Decoding GIFs is a different issue. The Unisys and IBM patents are both written in such a way that they do not apply to a program which can only uncompress LZW format and cannot compress. Therefore we can and will include support for displaying GIF files in GNU software.
Given this situation, we could still include GIF files in our web pages if we wanted to. Many other people would be happy to generate them for us, and we would not be sued for having GIF files on our server.
But we feel that if we can't distribute the software to enable people to generate GIF files properly, then we should not have other people run such software for us. Besides, if we can't provide software in GNU to generate GIF files, we have to recommend an alternative. We ourselves should use the alternative that we recommend.
In 1999, Unisys had the following to say about the issue of their patent:
Unisys has frequently been asked whether a Unisys license is required in order to use LZW software obtained by downloading from the Internet or from other sources. The answer is simple. In all cases, a written license agreement or statement signed by an authorized Unisys representative is required from Unisys for all use, sale or distribution of any software (including so-called “freeware”) and/or hardware providing LZW conversion capability (for example, downloaded software).
With this statement, Unisys is trying to take back what they said in 1995 when they gave parts of the patent to the public. The legality of such a move is questionable.
A further issue is that the LZW patents—and computational idea patents in general—are an offense against the freedom of programmers generally, and all programmers need to work together to protect software from patents.
So even if we could find a solution to enable the free software community to generate GIFs, that isn't really a solution, not for the problem as a whole. The solution is switching to another format and not using GIF any more.
Therefore, we don't use GIF, and we hope you won't use it either.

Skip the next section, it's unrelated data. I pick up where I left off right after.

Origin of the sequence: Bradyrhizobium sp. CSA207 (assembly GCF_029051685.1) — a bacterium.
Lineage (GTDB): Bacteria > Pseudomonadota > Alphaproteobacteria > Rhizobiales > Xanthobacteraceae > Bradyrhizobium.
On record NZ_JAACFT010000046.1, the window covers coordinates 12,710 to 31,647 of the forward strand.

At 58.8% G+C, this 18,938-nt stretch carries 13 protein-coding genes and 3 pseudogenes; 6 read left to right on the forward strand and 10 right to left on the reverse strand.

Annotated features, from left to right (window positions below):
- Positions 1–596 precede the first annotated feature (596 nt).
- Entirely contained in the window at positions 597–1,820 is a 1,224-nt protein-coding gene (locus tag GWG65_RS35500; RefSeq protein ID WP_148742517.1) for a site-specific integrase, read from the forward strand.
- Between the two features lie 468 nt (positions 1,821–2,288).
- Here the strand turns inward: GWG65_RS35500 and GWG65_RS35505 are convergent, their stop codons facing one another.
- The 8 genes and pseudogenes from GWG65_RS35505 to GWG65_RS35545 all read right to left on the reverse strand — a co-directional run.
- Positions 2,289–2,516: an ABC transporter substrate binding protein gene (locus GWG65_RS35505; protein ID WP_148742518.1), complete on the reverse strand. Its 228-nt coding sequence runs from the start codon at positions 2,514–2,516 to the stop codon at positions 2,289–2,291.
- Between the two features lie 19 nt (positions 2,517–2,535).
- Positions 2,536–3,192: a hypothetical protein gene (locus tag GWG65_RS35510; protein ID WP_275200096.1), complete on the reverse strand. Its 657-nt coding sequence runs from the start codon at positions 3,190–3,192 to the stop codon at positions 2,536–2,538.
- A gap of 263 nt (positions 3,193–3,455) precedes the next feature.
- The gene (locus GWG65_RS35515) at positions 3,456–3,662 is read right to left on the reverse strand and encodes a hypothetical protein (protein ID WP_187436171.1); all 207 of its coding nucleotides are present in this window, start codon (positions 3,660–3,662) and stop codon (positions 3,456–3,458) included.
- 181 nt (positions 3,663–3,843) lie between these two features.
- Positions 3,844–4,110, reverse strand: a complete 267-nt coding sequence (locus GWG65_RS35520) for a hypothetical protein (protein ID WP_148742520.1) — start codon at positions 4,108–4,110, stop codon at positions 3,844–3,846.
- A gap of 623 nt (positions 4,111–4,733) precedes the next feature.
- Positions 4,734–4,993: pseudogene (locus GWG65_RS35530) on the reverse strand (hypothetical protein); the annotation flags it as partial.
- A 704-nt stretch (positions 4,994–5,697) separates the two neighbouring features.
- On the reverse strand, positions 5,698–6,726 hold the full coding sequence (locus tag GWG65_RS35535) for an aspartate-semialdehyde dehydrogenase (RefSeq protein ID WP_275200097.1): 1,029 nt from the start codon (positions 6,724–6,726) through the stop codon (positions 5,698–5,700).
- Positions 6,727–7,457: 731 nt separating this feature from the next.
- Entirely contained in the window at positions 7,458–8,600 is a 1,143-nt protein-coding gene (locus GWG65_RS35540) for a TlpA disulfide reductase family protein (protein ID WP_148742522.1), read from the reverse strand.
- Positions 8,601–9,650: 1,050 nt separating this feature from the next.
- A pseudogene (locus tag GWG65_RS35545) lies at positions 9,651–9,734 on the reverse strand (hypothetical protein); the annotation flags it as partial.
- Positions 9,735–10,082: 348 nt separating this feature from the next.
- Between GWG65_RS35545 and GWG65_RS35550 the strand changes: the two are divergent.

It is possible to make non-compressed images that act like GIFs, in that they work with programs that decode GIF format. This can be done without infringing patents. These pseudo-GIFs are useful for some purposes.
It is also possible to create GIFs using a patent-free run length encoding but this doesn't achieve the compression that one normally expects in a GIF.
We decided not to use these pseudo-GIFs on our web site because they are not a satisfactory solution to the community's problem. They work, but they are very large. What the web needs is a patent-free compressed format, not large pseudo-GIFs.
There is a library called libungif that reads gif files and writes uncompressed gifs to circumvent the Unisys patent.
http://burnallgifs.org is a web site devoted to discouraging the use of GIF files on the web.
1. We were able to search the patent databases of the USA, Canada, Japan, and the European Union. The Unisys patent expired on 20 June 2003 in the USA, in Europe it expired on 18 June 2004, in Japan the patent expired on 20 June 2004 and in Canada it expired on 7 July 2004. The U.S. IBM patent expired 11 August 2006. The Software Freedom Law Center says that after 1 October 2006, there will be no significant patent claims interfering with the use of static GIFs.
Animated GIFs are a different story. We do not know what patents might cover them. However, we have not heard reports of threats against use of animated GIFs. Any software can be threatened by patents, but we have no reason to consider animated GIFs to be in particular danger — no particular reason to shun them.